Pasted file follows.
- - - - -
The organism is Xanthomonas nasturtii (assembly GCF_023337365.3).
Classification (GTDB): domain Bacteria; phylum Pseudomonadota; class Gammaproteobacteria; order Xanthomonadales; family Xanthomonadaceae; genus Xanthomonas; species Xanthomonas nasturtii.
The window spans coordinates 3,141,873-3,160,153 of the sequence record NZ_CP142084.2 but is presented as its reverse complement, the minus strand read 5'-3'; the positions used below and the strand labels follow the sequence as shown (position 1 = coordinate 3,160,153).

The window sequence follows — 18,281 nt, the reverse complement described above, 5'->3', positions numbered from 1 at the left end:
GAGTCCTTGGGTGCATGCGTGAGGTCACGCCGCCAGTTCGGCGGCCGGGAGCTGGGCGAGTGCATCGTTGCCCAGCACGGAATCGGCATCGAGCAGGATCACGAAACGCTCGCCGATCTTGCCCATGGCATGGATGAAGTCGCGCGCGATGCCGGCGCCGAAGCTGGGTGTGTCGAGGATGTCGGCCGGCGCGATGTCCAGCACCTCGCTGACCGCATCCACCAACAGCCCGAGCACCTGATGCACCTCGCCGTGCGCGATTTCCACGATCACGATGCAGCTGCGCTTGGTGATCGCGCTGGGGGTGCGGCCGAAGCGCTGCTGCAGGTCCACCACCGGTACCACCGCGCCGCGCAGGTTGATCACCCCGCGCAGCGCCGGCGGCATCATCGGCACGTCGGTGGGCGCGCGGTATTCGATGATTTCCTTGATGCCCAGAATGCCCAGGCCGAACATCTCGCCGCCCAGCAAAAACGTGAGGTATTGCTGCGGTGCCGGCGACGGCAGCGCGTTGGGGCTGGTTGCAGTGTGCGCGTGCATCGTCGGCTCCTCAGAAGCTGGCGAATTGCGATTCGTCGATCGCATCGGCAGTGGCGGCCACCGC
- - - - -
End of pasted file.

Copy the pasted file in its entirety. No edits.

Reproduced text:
The organism is Xanthomonas nasturtii (assembly GCF_023337365.3).
Classification (GTDB): domain Bacteria; phylum Pseudomonadota; class Gammaproteobacteria; order Xanthomonadales; family Xanthomonadaceae; genus Xanthomonas; species Xanthomonas nasturtii.
The window spans coordinates 3,141,873-3,160,153 of the sequence record NZ_CP142084.2 but is presented as its reverse complement, the minus strand read 5'-3'; the positions used below and the strand labels follow the sequence as shown (position 1 = coordinate 3,160,153).

The window sequence follows — 18,281 nt, the reverse complement described above, 5'->3', positions numbered from 1 at the left end:
GAGTCCTTGGGTGCATGCGTGAGGTCACGCCGCCAGTTCGGCGGCCGGGAGCTGGGCGAGTGCATCGTTGCCCAGCACGGAATCGGCATCGAGCAGGATCACGAAACGCTCGCCGATCTTGCCCATGGCATGGATGAAGTCGCGCGCGATGCCGGCGCCGAAGCTGGGTGTGTCGAGGATGTCGGCCGGCGCGATGTCCAGCACCTCGCTGACCGCATCCACCAACAGCCCGAGCACCTGATGCACCTCGCCGTGCGCGATTTCCACGATCACGATGCAGCTGCGCTTGGTGATCGCGCTGGGGGTGCGGCCGAAGCGCTGCTGCAGGTCCACCACCGGTACCACCGCGCCGCGCAGGTTGATCACCCCGCGCAGCGCCGGCGGCATCATCGGCACGTCGGTGGGCGCGCGGTATTCGATGATTTCCTTGATGCCCAGAATGCCCAGGCCGAACATCTCGCCGCCCAGCAAAAACGTGAGGTATTGCTGCGGTGCCGGCGACGGCAGCGCGTTGGGGCTGGTTGCAGTGTGCGCGTGCATCGTCGGCTCCTCAGAAGCTGGCGAATTGCGATTCGTCGATCGCATCGGCAGTGGCGGCCACCGC